Saturday, January 08, 2005

Excuses, excuses

Excuses, excuses

By Bob Garon
TODAY Newspaper

If there is one thing that is common to most governments and institutions around the world, it is that they are very good at making excuses. It is exceedingly rare that governments will take responsibility for making mistakes. Even if it is obvious that they are at fault, they never admit it.

Perhaps it is because they fear the opposition will take advantage of their admission. Or maybe it is because they hope to project an image of infallibility. Or, more likely, the excuses are efforts to cover up incompetence or, worse, dishonesty and corruption.

I suppose it is too much to expect governments not to make excuses. This is why most people don’t trust their own officials. Instead, we have serious doubts about their honesty if not their competence.

But what about us? Are we any better? Or, do we find ourselves making excuses for our own failures and lack of skills?

We have all used excuses to cover up mistakes, laziness, lack of commitment and a host of other foul-ups.

Excuses might save us from embarrassment and trouble, but they also are a form of dishonesty. When we make excuses, it is another form of lying. When we say we “didn’t have the time,” even if we did but used it for other matters, that’s a lie. When we invoke the old “traffic” excuse even when we left late, that’s a lie too.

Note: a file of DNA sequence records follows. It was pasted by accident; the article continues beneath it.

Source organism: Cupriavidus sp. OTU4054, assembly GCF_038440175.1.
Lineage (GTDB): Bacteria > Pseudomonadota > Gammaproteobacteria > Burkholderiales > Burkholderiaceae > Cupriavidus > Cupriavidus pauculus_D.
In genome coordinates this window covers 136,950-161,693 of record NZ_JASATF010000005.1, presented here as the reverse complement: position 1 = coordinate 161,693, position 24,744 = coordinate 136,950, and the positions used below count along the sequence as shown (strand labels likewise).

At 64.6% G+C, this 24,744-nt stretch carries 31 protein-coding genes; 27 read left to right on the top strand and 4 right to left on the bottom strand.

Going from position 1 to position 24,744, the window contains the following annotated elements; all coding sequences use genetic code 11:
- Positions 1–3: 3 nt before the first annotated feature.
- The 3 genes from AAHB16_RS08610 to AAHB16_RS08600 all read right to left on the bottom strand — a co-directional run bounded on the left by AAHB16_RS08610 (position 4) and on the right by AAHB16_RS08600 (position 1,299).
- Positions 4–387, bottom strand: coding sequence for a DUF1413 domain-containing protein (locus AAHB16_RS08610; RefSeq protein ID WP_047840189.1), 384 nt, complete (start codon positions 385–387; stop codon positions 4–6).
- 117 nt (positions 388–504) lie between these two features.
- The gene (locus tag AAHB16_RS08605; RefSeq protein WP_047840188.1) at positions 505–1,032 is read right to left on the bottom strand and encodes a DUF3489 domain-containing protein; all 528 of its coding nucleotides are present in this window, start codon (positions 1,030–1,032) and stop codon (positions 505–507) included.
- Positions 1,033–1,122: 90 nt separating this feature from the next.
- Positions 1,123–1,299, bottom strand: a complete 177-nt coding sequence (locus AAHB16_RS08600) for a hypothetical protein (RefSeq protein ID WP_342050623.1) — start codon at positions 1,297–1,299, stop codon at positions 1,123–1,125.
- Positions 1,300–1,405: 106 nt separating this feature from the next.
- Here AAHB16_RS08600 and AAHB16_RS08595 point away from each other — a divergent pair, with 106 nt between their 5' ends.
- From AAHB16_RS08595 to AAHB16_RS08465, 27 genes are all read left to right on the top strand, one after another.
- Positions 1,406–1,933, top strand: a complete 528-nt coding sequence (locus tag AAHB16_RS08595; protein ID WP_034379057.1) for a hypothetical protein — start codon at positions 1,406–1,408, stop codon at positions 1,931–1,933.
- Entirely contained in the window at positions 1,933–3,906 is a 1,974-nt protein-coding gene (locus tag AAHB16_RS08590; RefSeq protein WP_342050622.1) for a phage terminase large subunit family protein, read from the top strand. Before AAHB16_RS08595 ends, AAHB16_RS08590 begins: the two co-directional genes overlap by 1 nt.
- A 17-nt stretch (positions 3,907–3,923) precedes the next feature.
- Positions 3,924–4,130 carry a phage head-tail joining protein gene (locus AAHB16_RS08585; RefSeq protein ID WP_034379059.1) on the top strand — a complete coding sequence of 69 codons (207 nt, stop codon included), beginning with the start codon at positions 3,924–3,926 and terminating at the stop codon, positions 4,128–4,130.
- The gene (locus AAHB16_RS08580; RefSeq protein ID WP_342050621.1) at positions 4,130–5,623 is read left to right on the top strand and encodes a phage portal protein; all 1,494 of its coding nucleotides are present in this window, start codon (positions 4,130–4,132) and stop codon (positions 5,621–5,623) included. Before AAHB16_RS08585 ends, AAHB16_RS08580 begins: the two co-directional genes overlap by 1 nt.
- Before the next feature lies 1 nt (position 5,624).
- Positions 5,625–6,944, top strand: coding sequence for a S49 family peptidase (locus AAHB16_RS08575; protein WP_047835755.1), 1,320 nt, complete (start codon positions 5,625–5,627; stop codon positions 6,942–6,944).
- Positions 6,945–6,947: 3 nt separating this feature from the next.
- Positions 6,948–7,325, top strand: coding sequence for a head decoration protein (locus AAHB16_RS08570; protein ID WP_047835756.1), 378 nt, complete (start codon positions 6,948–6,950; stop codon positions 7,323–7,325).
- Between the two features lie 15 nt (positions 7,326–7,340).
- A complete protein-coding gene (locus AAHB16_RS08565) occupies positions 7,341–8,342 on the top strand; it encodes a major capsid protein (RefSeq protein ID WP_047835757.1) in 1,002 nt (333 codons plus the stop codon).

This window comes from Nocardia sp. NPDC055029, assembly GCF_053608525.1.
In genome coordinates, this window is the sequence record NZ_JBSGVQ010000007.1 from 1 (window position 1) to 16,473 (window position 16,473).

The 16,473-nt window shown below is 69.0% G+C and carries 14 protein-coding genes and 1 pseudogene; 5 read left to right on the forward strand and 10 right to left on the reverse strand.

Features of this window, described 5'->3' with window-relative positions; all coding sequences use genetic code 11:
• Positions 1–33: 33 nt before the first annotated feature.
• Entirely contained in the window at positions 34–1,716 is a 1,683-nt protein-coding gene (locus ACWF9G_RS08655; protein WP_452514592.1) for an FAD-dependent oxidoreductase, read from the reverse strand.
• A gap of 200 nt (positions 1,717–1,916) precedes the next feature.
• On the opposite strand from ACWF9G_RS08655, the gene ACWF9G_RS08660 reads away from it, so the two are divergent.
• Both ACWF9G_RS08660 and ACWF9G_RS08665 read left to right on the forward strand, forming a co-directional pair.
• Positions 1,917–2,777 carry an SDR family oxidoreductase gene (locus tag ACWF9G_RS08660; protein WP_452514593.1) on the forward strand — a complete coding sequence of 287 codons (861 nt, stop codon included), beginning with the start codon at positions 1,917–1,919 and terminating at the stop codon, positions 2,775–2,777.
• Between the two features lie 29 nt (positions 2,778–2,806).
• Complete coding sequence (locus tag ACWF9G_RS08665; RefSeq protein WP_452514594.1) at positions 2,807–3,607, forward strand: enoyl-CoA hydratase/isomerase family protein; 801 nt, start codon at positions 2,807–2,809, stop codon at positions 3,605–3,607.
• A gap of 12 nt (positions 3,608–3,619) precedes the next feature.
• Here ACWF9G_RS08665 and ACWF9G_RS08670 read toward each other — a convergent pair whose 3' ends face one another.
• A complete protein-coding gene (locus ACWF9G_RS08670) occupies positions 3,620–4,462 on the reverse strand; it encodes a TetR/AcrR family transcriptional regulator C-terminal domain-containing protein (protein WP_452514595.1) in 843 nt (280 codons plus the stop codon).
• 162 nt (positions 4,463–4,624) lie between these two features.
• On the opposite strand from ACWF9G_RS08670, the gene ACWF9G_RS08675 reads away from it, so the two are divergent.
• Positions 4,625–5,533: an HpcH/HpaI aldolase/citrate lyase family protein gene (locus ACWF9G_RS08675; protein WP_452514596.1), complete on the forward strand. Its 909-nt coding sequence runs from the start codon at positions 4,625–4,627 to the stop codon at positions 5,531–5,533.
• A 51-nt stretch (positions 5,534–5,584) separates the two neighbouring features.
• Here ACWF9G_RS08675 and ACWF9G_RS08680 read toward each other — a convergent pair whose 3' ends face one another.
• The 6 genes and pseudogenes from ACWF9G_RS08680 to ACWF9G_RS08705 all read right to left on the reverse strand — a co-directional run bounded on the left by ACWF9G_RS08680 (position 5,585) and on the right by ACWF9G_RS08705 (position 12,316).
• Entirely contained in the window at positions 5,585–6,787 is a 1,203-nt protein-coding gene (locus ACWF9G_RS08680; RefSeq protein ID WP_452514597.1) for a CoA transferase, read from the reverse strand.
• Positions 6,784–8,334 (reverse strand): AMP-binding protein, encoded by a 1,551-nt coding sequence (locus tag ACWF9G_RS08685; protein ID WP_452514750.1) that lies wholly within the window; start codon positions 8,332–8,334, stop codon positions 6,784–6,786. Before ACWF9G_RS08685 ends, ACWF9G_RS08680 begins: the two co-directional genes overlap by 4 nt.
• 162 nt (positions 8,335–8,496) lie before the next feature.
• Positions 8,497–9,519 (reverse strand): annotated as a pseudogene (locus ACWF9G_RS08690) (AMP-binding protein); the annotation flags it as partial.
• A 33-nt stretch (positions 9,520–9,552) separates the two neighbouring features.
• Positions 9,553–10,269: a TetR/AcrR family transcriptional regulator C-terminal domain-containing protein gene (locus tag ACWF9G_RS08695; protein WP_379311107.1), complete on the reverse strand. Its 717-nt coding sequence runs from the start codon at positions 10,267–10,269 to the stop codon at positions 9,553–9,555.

Excuses are a polite way of disguising lies and dishonesty. And when we get used to lying we not only hurt our reputation (“he’s always making excuses”), but we also get comfortable with dishonesty. And that hurts us even if we get away with the excuses we make.

More often than not, we don’t fool people when we use excuses to cover up. Everybody knows that you could make time when you insist that you “had no time.” You could have cut your free time if you truly wanted to. Everyone knows that, but they are too polite to confront you. Still they know and feel that you had priorities and they were not near the top of the list.

Better to tell the truth and apologize. “Please forgive me for being late.” Period. No excuse, just an acknowledgement that it was your fault.

You might be surprised that your honesty will most likely win some points and raise your credibility. Trust is built on truth, or the perception of truth. When you make obvious excuses, you lessen your credibility and you become less trustworthy.

We need not fear failure anymore than we should be afraid of admitting to our mistakes. We need to stop hurting ourselves and tell it as it is. A great American football player said it well. “I believe,” he said, “that the day you take complete responsibility for yourself, the day you stop making any excuses, is the day you start to the top.


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